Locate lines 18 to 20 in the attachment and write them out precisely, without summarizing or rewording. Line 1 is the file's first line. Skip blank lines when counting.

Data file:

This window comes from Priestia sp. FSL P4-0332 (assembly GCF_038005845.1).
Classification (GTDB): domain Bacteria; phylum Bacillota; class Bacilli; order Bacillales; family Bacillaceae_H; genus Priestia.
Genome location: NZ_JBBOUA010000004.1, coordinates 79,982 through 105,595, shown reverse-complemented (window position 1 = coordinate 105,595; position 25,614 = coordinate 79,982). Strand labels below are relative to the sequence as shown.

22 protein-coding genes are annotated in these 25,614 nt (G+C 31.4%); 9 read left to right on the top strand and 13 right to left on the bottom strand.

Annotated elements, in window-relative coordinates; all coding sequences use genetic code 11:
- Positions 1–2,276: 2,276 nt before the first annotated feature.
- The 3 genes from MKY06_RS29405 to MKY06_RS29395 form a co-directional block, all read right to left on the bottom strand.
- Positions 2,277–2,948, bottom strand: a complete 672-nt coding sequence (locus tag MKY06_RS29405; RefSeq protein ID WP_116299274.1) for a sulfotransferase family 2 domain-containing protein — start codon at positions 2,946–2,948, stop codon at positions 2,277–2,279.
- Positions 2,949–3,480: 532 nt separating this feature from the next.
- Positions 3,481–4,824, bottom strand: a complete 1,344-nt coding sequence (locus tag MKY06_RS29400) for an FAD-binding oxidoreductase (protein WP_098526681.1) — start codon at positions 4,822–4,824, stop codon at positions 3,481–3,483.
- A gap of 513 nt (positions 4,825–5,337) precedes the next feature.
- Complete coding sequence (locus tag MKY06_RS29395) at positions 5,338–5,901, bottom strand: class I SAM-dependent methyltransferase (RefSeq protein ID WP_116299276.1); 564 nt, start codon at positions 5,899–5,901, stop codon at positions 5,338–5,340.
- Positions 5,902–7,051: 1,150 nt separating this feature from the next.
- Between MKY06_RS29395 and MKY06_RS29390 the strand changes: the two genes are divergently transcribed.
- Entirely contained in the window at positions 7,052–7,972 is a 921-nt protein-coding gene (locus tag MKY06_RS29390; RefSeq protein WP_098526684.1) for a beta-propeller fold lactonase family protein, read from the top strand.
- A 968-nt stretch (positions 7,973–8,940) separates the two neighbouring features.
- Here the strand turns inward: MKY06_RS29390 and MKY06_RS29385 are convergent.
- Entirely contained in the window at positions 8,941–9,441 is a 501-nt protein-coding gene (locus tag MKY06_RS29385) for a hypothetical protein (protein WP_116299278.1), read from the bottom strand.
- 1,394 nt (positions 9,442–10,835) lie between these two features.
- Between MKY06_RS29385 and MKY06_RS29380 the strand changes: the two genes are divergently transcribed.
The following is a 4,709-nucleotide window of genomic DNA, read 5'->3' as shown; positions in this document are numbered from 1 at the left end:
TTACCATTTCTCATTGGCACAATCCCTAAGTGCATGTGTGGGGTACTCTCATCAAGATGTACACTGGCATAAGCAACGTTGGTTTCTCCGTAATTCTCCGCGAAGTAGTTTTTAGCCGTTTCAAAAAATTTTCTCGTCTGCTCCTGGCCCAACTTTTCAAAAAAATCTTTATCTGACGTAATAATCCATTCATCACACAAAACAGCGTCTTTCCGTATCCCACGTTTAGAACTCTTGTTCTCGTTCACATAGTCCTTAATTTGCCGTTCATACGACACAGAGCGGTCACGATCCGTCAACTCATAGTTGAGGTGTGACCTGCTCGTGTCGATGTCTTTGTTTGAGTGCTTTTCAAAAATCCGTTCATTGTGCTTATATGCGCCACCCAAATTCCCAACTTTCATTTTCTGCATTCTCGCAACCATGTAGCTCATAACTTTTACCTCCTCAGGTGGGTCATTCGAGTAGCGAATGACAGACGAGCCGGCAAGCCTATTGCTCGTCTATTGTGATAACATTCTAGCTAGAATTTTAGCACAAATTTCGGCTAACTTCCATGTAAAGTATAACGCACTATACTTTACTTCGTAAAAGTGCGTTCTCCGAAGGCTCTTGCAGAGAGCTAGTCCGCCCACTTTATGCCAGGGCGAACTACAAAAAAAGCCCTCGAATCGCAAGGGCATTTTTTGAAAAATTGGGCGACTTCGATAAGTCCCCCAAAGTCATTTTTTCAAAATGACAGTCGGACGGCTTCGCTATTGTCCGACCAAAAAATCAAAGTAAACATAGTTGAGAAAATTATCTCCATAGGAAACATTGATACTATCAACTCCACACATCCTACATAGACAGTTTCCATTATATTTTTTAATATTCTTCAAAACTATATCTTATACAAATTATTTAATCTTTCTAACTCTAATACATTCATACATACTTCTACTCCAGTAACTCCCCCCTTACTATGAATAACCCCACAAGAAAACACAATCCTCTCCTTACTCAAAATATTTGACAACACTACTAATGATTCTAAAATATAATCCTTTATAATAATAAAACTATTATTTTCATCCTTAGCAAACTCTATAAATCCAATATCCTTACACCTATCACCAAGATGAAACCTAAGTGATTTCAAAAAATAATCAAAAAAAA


- Entirely contained in the window at positions 8,941–9,441 is a 501-nt protein-coding gene (locus tag MKY06_RS29385) for a hypothetical protein (protein WP_116299278.1), read from the bottom strand.
- 1,394 nt (positions 9,442–10,835) lie between these two features.
- Between MKY06_RS29385 and MKY06_RS29380 the strand changes: the two genes are divergently transcribed.